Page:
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The Visual Builder Cloud Service Blog

Connecting to Oracle Functions from Visual Builder

Aparna Gaonkar
Product Manager

Oracle Functions, the serverless offering from Oracle Cloud Infrastructure is an excellent way to run your code without worrying about the underlying infrastructure, and also helps to optimize your costs as you only pay per invocation of the Function.

In the previous blog, we connected to an OCI REST API using the OCI Signature authentication.  In this blog we go a step further and invoke a simple Hello World OCI Function from a VB application

Setting up the OCI Function

Login to the OCI console for your tenancy.  Make sure the user that you are logging with has the relevant permissions to create Functions, VCNs, repositories etc. via IAM Policies (This can be accomplished using groups and policies ).  In my case I am logging via a user who is in the OCI Administrators group which has access to manage all resources.  
 
Tip : Within the OCI console, you can click the Hamburger menu and navigate through various offerings, or you could use the search to quickly get to the thing you are interested in.

Create a Compartment

First, we will create a Compartment where our Function and related resources will live.  A Compartment can be thought of a logical grouping of OCI resources, to which you can grant access to various users (or other principals).  

We navigate to the Compartment via search or via the hamburger menu ( Identity -> Compartments ).  Here we will create a new compartment called oci-fn-vb - this will be the place where we will create all our OCI resources.  Note down the OCID of the compartment for future use.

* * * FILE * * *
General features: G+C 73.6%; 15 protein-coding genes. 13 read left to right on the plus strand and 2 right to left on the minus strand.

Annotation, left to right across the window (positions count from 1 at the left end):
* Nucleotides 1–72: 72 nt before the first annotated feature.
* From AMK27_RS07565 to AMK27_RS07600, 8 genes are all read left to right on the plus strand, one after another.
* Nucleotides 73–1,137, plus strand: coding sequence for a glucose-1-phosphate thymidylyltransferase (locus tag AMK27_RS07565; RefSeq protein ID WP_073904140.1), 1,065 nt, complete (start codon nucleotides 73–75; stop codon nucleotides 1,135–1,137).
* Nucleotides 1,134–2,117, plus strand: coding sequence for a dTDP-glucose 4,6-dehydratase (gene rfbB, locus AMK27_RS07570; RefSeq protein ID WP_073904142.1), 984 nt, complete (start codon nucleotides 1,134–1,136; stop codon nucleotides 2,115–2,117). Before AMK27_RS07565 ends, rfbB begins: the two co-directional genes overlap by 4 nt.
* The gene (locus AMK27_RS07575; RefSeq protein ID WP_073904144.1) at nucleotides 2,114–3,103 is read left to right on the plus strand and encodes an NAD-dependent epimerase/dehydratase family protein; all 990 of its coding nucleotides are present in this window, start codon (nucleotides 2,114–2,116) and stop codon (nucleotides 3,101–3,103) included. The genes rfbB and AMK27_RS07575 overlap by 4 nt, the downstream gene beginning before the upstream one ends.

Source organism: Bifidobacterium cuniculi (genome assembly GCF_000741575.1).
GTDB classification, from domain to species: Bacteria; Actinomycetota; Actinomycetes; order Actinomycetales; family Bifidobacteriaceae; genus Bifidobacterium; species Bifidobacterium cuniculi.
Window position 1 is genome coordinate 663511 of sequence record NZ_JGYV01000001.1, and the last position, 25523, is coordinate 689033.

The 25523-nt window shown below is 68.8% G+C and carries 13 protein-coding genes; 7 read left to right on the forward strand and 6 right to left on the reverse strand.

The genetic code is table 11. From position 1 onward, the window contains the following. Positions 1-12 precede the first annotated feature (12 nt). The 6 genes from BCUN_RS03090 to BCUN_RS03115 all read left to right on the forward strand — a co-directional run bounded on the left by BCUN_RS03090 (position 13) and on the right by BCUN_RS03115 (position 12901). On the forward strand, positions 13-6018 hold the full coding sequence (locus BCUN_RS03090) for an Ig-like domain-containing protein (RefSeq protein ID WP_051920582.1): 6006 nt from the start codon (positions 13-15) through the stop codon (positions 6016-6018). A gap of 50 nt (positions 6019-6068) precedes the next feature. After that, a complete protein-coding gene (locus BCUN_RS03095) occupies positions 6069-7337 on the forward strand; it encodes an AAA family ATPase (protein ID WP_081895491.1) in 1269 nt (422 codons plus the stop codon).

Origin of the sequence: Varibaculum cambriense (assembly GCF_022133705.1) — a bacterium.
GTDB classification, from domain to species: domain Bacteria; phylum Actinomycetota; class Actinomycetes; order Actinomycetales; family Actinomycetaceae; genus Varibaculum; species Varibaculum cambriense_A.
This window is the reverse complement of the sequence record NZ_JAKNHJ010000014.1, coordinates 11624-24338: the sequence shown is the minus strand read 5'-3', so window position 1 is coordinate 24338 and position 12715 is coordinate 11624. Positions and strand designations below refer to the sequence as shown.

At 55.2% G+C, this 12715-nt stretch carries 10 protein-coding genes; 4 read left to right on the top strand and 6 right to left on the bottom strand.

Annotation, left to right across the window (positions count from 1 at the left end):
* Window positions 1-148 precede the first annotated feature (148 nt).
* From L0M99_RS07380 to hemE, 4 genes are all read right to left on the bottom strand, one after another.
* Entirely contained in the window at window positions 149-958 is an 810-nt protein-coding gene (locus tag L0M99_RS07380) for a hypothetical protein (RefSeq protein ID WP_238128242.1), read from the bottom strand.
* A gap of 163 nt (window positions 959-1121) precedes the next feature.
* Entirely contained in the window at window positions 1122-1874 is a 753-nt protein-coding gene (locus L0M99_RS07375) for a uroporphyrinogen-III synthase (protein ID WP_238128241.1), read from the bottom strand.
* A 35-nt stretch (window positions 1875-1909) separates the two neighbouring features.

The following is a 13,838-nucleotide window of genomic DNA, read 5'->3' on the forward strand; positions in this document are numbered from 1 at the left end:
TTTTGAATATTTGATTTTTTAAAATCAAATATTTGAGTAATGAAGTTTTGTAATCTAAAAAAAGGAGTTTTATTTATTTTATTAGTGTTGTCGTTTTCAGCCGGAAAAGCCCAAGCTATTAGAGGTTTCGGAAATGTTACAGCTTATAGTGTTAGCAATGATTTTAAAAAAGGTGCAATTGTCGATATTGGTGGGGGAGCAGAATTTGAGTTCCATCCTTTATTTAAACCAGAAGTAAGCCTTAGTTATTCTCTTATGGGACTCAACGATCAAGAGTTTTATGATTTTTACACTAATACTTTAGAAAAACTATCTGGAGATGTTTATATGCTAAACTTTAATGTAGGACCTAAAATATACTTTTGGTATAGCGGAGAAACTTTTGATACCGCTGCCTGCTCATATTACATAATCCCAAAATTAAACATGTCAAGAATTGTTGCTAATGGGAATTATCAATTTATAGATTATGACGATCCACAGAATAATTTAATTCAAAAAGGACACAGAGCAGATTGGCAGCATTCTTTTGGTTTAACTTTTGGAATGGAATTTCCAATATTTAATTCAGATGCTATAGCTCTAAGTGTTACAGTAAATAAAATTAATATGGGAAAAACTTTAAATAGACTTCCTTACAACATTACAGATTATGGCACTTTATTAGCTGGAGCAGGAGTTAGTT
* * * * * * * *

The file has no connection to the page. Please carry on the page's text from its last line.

Create a Virtual Cloud Network (VCN)

A VCN is necessary for the Function to communicate with the outside world.  Navigate to Virtual Cloud Networks via search or via the hamburger menu (Networking -> Virtual Cloud Networks).  You can choose the "Start VCN Wizard" for quickly creating the right configuration of VCNs that also has Internet Connectivity.  Uncheck the "Use the DNS Hostnames" option and let all the other values remain default (Note - the wizard also creates a private subnet and a NAT gateway, that we wont be using in this tutorial)

 

Here is how the VCN looks after the creation. We will be creating our Function resources in the public Subnet of this VCN.


Create a repository

OCI Functions are stored as Docker Images and hence need a Docker repository to be created within the OCI Registry (OCIR).  To create a new repository you can go to Developer Services -> Registry and create a new repository and note its name.  In this tutorial, I use a repository called oci-fn-repository

This repository would be used when using the Quick Start for the function.

Create an Application for the Function 

We will first create an Application to add the function to.  Navigate to Developer Services -> Functions from the hamburger menu (or use the quick search).  Proceed to create an Application choosing the oci-fn-vb compartment (for both the VCN and the subnet) and keep the other stuff default.  The Application in my case is called oci-fn-vb-app


 

Create the hello-java Function